‘Stop criminalizing teens for sexting,’ says parliamentary report

‘Stop criminalizing teens for sexting,’ says parliamentary report
Children should not be criminalized for ‘experimental behavior’ such as sexting, a parliamentary group of MPs and peers has said.

A report by the All-Party Parliamentary Group for Children (APPGC) found that criminalizing young teens who exchange explicit images with one another may unnecessarily limit their “future education and career options.”

The group called on the Home Office to give police more flexibility in logging low-level crime-related behavior. Many children charged with such crimes receive out-of-court disposals. Though less harsh than prosecutions, disposals are still noted in records and must be disclosed on background checks conducted by some employers.

Baroness Massey, who co-chairs the group, said the rules that dictate how police record their response to such incidents must be changed.

“Many young people end up with a criminal record for trivial offences,” she said. “We know, for example, that teenagers are being added to police databases for sexting with their peers.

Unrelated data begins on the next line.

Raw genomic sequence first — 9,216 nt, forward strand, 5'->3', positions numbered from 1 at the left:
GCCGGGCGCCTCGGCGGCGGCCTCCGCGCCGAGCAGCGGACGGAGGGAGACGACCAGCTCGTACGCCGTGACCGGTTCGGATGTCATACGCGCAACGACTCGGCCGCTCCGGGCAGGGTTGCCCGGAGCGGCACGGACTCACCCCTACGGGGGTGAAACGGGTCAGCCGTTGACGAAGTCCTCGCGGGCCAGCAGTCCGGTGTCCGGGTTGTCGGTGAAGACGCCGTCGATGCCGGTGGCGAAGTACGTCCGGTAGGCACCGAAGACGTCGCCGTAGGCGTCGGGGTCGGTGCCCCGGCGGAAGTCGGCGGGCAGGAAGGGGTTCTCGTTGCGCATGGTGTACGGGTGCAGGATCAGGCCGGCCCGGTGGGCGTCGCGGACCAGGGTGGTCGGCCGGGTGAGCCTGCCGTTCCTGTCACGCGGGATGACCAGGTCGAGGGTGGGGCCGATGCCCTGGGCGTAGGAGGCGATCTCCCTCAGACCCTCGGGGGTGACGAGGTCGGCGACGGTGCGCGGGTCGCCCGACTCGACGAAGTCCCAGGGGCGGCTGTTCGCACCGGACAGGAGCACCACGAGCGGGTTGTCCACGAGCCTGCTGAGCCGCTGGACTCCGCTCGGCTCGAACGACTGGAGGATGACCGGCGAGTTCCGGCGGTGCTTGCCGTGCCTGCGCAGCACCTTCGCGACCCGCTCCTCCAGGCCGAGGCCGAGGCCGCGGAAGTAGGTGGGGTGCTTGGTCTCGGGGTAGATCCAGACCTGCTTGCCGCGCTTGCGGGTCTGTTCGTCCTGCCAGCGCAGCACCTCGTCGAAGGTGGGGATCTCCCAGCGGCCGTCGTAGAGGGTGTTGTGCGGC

“In cases such as these, police should have the discretion to refer the child to another agency for support – their school, social services or counseling, for example – without it forming a permanent part of the record held against the name and undermining their future.”

Policing Minister Mike Penning said: “We have been clear that the police must accurately record the crimes members of the public report to them – it is essential victims have confidence they will be taken seriously and their crime will be dealt with properly.

“Police officers can and should, however, exercise their discretion in the action they take once a crime has been reported.”

READ MORE: ​Teen girl on child porn charge over nude selfies

After a 14-year-old boy made headlines when he was added to a national police database in September for sending a naked selfie to a classmate on Snapchat, the National Crime Agency launched a campaign to curb the epidemic of sexting.

The agency claims it receives reports of teens sharing explicit images on a daily basis.